In the lab at last

I really enjoy fossil preparation, but unfortunately I don’t get to do a lot of it because there are so many other things that have to be taken care of (like excavations; I know, what a tragedy!). I’ve actually had a little time the last couple of days to do some prep work.

The five bones shown above are all fish vertebrae from Carmel Church; Ward removed them from a whale skull jacket while I was in Wyoming. I have no idea at this point what taxa each represents, although there seem to be at least two taxa represented among these five bones.

The only one I’ve actually prepared is the large vertebra in the center. The other four are all still encrusted with sediment, and have to be cleaned using an air scribe. The large vertebra took me about 3 hours to prep. I often tell visitors that each day in the field results in at least a week’s work in the lab; this specimen is a good example of that.

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This entry was posted in Carmel Church Osteichthyans, Carmel Church Quarry, Chesapeake Group. Bookmark the permalink.

6 Responses to In the lab at last

  1. B. Heim says:

    The center lower one definitely looks like tuna. Also possibly the one on the right as well. See: http://www.elasmo.com under upper topics drop down faunas then click on Teleosts which brings you to the fish page. All images are clickable on the Teleosts page (brings up text and more images).

  2. Boesse says:

    Oh, good! Thunnus is exactly what I first though when I saw the large vertebra; good to know someone more reputable as far as fish are concerned reached the same conclusion.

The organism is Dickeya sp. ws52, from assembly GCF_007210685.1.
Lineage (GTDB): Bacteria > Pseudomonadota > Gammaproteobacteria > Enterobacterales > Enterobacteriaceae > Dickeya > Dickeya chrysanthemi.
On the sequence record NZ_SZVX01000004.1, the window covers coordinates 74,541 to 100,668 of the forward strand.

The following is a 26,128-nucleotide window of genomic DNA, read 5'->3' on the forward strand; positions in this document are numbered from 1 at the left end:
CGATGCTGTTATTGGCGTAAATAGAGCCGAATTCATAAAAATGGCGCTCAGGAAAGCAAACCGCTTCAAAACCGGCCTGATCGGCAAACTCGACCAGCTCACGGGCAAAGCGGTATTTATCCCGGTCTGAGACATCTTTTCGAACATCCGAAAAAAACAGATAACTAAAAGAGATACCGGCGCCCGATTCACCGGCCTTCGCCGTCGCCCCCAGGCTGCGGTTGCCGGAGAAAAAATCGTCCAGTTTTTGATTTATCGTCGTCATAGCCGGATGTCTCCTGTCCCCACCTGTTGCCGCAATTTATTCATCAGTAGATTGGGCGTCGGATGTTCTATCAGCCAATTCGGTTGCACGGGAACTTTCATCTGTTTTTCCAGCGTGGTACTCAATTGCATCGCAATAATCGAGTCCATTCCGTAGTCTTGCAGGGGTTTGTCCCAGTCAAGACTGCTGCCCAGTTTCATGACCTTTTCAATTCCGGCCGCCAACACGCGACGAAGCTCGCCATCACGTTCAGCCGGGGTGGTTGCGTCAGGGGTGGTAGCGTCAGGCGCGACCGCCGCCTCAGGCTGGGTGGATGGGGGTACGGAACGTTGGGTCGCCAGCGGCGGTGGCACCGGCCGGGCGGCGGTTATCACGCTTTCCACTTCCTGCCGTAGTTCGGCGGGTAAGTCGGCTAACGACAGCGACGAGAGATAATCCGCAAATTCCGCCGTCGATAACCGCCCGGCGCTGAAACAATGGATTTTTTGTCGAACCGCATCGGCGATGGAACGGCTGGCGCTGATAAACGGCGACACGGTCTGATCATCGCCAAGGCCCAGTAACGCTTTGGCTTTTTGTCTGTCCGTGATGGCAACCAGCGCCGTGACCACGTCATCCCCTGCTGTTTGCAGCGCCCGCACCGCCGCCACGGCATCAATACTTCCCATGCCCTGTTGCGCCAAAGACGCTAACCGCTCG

3. Alton Dooley says:

    Thunnus is something I was considering, but I wasn’t very sure of it; the images Bill linked to look like a good match for the large vertebra. We also have several Thunnus hypurals and posterior vertebrae from Carmel Church, so it would be consistent with the other specimens we’ve found.

    I keep a link to http://www.elasmo.com on all the blog pages; I consider it a model for online references.

  4. Brian Beatty says:

    You might also consider consulting the FLMNH Zooarchaeology fishes element collection, or a similar one in another museum. I have two fish element identification guides, one for Atlantic fishes (which isn’t great), and one for fishes of the Pacific northwest. Neither are comprehensive, but they might be of help. I’ll try to track down the citations and post them soon.

  5. Hey Brian,

    I could REALLY benefit from both of those! As I’m sure many others would… I look forward to the citations!

  6. Doug says:

    At least you get to do prep work. Oh, how I miss those days…

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